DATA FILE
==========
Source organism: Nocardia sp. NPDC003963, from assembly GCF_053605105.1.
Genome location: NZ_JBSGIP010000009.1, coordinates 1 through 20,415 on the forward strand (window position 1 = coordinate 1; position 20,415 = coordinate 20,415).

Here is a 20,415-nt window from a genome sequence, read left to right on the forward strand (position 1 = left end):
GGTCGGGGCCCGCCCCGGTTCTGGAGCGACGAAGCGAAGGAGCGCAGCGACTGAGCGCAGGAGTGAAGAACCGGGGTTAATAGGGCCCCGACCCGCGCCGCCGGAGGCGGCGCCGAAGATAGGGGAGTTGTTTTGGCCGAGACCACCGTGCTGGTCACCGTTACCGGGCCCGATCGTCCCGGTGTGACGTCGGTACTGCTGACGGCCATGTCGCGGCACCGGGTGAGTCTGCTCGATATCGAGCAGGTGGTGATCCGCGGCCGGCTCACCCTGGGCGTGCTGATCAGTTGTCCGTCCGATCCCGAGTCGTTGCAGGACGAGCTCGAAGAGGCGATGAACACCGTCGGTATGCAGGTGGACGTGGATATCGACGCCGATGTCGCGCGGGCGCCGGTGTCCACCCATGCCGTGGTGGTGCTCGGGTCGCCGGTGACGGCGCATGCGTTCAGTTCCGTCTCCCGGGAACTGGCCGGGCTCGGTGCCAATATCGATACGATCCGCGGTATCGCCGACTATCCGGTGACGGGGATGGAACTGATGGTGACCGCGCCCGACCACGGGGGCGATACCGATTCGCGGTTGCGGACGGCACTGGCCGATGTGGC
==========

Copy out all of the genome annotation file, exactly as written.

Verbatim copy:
Source organism: Nocardia sp. NPDC003963, from assembly GCF_053605105.1.
Genome location: NZ_JBSGIP010000009.1, coordinates 1 through 20,415 on the forward strand (window position 1 = coordinate 1; position 20,415 = coordinate 20,415).

Here is a 20,415-nt window from a genome sequence, read left to right on the forward strand (position 1 = left end):
GGTCGGGGCCCGCCCCGGTTCTGGAGCGACGAAGCGAAGGAGCGCAGCGACTGAGCGCAGGAGTGAAGAACCGGGGTTAATAGGGCCCCGACCCGCGCCGCCGGAGGCGGCGCCGAAGATAGGGGAGTTGTTTTGGCCGAGACCACCGTGCTGGTCACCGTTACCGGGCCCGATCGTCCCGGTGTGACGTCGGTACTGCTGACGGCCATGTCGCGGCACCGGGTGAGTCTGCTCGATATCGAGCAGGTGGTGATCCGCGGCCGGCTCACCCTGGGCGTGCTGATCAGTTGTCCGTCCGATCCCGAGTCGTTGCAGGACGAGCTCGAAGAGGCGATGAACACCGTCGGTATGCAGGTGGACGTGGATATCGACGCCGATGTCGCGCGGGCGCCGGTGTCCACCCATGCCGTGGTGGTGCTCGGGTCGCCGGTGACGGCGCATGCGTTCAGTTCCGTCTCCCGGGAACTGGCCGGGCTCGGTGCCAATATCGATACGATCCGCGGTATCGCCGACTATCCGGTGACGGGGATGGAACTGATGGTGACCGCGCCCGACCACGGGGGCGATACCGATTCGCGGTTGCGGACGGCACTGGCCGATGTGGC